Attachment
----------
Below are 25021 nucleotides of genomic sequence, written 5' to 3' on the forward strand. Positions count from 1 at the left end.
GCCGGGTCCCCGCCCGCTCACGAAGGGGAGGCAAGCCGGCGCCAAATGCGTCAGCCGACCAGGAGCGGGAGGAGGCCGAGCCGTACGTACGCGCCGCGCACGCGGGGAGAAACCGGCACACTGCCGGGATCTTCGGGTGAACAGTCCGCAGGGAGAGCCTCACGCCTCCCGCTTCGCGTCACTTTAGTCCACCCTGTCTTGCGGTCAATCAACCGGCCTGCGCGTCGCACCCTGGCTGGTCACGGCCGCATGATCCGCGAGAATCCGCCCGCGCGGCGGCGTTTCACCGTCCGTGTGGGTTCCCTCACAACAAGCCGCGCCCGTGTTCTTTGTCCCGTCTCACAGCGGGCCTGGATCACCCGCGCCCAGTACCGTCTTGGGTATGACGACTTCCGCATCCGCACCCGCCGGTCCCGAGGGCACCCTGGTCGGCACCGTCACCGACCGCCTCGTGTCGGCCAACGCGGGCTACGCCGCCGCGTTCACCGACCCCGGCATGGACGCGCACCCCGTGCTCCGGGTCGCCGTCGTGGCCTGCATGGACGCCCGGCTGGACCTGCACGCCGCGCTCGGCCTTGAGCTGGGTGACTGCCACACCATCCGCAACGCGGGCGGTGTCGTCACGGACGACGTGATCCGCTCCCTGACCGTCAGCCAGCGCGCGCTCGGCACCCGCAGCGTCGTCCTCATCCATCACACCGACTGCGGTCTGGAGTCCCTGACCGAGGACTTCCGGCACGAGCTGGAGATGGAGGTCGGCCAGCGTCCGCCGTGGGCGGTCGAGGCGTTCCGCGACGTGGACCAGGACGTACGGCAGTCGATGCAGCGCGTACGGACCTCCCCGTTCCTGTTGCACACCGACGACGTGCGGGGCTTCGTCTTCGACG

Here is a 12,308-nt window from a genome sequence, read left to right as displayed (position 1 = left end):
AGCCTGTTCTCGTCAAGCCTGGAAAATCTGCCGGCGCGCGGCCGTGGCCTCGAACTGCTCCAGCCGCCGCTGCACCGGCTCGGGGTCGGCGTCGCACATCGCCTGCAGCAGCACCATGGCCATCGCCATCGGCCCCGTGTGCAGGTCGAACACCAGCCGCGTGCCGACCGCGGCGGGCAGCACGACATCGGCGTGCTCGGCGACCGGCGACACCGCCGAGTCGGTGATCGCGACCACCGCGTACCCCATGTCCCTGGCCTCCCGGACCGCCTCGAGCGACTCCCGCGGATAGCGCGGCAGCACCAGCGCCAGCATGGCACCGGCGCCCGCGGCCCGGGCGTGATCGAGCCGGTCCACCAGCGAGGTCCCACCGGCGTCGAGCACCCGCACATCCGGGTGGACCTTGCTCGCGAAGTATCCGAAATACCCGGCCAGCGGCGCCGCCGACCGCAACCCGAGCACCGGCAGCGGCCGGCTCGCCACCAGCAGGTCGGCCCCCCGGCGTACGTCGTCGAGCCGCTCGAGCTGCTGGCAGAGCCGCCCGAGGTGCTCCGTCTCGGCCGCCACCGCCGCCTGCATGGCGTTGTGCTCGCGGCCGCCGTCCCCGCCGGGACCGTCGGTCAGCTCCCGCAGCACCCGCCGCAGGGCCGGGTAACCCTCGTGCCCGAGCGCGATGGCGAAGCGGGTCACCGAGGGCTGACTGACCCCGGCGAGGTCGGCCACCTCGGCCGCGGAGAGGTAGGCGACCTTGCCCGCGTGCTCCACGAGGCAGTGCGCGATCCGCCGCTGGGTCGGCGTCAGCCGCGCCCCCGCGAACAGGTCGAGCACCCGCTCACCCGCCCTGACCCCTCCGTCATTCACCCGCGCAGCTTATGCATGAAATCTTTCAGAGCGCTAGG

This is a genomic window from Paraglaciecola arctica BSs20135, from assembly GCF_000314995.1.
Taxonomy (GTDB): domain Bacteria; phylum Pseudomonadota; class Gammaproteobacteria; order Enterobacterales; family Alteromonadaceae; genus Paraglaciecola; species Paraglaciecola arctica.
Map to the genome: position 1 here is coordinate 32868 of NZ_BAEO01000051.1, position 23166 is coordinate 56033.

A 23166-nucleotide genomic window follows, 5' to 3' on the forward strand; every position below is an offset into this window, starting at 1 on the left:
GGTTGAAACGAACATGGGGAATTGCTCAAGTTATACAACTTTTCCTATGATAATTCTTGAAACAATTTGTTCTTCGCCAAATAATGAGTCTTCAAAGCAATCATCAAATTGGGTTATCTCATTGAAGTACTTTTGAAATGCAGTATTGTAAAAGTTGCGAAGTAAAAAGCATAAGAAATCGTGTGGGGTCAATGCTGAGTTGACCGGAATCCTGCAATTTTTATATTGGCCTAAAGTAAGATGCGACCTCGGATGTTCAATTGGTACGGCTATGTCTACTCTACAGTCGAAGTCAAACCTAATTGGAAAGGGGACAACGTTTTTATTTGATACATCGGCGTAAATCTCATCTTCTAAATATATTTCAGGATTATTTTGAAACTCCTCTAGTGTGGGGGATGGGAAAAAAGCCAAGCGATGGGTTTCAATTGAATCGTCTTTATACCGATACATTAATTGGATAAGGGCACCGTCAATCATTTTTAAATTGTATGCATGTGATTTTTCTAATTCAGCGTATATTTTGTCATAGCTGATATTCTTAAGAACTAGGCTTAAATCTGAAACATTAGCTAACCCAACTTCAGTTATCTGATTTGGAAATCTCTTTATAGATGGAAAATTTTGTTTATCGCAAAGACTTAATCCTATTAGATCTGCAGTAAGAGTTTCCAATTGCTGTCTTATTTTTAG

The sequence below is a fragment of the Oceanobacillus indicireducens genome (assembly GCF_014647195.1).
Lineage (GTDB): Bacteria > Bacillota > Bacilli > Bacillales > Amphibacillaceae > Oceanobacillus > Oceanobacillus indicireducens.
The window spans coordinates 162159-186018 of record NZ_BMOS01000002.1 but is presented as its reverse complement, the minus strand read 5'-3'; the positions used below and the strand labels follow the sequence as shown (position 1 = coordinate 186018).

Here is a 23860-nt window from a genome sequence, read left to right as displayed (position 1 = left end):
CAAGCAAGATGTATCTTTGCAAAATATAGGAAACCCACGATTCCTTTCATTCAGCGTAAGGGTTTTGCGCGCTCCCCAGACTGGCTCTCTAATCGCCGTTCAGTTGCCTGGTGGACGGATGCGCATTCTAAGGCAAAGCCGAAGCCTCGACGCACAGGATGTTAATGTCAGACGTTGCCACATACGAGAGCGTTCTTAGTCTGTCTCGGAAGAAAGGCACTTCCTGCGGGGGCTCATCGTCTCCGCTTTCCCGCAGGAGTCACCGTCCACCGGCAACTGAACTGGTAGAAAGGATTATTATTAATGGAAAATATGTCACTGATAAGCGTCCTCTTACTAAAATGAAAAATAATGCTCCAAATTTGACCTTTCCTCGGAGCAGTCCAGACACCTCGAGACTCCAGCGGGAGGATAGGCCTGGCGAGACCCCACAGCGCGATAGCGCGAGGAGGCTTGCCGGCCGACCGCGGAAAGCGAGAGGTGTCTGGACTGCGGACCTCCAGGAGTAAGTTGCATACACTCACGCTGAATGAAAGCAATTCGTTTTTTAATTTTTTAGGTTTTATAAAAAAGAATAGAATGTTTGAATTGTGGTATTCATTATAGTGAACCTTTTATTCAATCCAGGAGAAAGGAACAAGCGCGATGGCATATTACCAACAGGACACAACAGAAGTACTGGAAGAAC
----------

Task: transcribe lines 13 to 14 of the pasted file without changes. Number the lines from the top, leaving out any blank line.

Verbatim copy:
Here is a 23860-nt window from a genome sequence, read left to right as displayed (position 1 = left end):
CAAGCAAGATGTATCTTTGCAAAATATAGGAAACCCACGATTCCTTTCATTCAGCGTAAGGGTTTTGCGCGCTCCCCAGACTGGCTCTCTAATCGCCGTTCAGTTGCCTGGTGGACGGATGCGCATTCTAAGGCAAAGCCGAAGCCTCGACGCACAGGATGTTAATGTCAGACGTTGCCACATACGAGAGCGTTCTTAGTCTGTCTCGGAAGAAAGGCACTTCCTGCGGGGGCTCATCGTCTCCGCTTTCCCGCAGGAGTCACCGTCCACCGGCAACTGAACTGGTAGAAAGGATTATTATTAATGGAAAATATGTCACTGATAAGCGTCCTCTTACTAAAATGAAAAATAATGCTCCAAATTTGACCTTTCCTCGGAGCAGTCCAGACACCTCGAGACTCCAGCGGGAGGATAGGCCTGGCGAGACCCCACAGCGCGATAGCGCGAGGAGGCTTGCCGGCCGACCGCGGAAAGCGAGAGGTGTCTGGACTGCGGACCTCCAGGAGTAAGTTGCATACACTCACGCTGAATGAAAGCAATTCGTTTTTTAATTTTTTAGGTTTTATAAAAAAGAATAGAATGTTTGAATTGTGGTATTCATTATAGTGAACCTTTTATTCAATCCAGGAGAAAGGAACAAGCGCGATGGCATATTACCAACAGGACACAACAGAAGTACTGGAAGAAC